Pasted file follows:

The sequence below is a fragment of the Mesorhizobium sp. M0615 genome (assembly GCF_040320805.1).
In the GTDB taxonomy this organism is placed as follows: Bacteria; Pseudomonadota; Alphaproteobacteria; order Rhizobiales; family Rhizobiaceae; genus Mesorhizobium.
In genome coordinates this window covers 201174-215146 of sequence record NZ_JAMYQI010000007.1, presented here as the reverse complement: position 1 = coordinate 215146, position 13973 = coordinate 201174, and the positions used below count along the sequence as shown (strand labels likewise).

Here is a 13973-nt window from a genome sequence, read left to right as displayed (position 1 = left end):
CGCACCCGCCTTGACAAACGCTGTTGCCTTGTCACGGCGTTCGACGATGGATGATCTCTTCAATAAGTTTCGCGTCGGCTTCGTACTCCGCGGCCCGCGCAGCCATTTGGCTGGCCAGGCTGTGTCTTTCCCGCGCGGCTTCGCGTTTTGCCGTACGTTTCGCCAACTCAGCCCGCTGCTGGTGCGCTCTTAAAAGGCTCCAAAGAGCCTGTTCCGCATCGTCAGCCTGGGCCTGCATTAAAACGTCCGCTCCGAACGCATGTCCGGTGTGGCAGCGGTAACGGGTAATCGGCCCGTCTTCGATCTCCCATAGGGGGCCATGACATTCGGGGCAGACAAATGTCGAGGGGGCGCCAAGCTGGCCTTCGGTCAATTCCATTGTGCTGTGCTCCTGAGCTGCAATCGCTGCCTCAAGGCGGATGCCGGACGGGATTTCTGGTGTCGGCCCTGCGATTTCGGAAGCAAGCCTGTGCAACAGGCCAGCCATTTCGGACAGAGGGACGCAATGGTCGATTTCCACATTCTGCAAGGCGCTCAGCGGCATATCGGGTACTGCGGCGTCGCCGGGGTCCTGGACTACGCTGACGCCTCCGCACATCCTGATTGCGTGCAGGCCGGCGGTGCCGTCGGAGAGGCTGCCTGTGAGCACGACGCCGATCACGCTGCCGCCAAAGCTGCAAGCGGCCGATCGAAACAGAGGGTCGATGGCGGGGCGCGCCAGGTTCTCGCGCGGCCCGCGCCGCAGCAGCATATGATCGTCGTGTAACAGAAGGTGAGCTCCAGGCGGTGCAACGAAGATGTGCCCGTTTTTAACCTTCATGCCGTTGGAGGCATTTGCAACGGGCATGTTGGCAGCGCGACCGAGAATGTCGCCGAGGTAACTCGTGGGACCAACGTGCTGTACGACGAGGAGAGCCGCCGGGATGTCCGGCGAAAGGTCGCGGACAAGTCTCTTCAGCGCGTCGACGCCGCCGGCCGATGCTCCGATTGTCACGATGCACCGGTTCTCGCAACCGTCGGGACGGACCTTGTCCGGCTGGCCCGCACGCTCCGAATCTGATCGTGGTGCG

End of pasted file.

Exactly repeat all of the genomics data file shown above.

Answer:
The sequence below is a fragment of the Mesorhizobium sp. M0615 genome (assembly GCF_040320805.1).
In the GTDB taxonomy this organism is placed as follows: Bacteria; Pseudomonadota; Alphaproteobacteria; order Rhizobiales; family Rhizobiaceae; genus Mesorhizobium.
In genome coordinates this window covers 201174-215146 of sequence record NZ_JAMYQI010000007.1, presented here as the reverse complement: position 1 = coordinate 215146, position 13973 = coordinate 201174, and the positions used below count along the sequence as shown (strand labels likewise).

Here is a 13973-nt window from a genome sequence, read left to right as displayed (position 1 = left end):
CGCACCCGCCTTGACAAACGCTGTTGCCTTGTCACGGCGTTCGACGATGGATGATCTCTTCAATAAGTTTCGCGTCGGCTTCGTACTCCGCGGCCCGCGCAGCCATTTGGCTGGCCAGGCTGTGTCTTTCCCGCGCGGCTTCGCGTTTTGCCGTACGTTTCGCCAACTCAGCCCGCTGCTGGTGCGCTCTTAAAAGGCTCCAAAGAGCCTGTTCCGCATCGTCAGCCTGGGCCTGCATTAAAACGTCCGCTCCGAACGCATGTCCGGTGTGGCAGCGGTAACGGGTAATCGGCCCGTCTTCGATCTCCCATAGGGGGCCATGACATTCGGGGCAGACAAATGTCGAGGGGGCGCCAAGCTGGCCTTCGGTCAATTCCATTGTGCTGTGCTCCTGAGCTGCAATCGCTGCCTCAAGGCGGATGCCGGACGGGATTTCTGGTGTCGGCCCTGCGATTTCGGAAGCAAGCCTGTGCAACAGGCCAGCCATTTCGGACAGAGGGACGCAATGGTCGATTTCCACATTCTGCAAGGCGCTCAGCGGCATATCGGGTACTGCGGCGTCGCCGGGGTCCTGGACTACGCTGACGCCTCCGCACATCCTGATTGCGTGCAGGCCGGCGGTGCCGTCGGAGAGGCTGCCTGTGAGCACGACGCCGATCACGCTGCCGCCAAAGCTGCAAGCGGCCGATCGAAACAGAGGGTCGATGGCGGGGCGCGCCAGGTTCTCGCGCGGCCCGCGCCGCAGCAGCATATGATCGTCGTGTAACAGAAGGTGAGCTCCAGGCGGTGCAACGAAGATGTGCCCGTTTTTAACCTTCATGCCGTTGGAGGCATTTGCAACGGGCATGTTGGCAGCGCGACCGAGAATGTCGCCGAGGTAACTCGTGGGACCAACGTGCTGTACGACGAGGAGAGCCGCCGGGATGTCCGGCGAAAGGTCGCGGACAAGTCTCTTCAGCGCGTCGACGCCGCCGGCCGATGCTCCGATTGTCACGATGCACCGGTTCTCGCAACCGTCGGGACGGACCTTGTCCGGCTGGCCCGCACGCTCCGAATCTGATCGTGGTGCG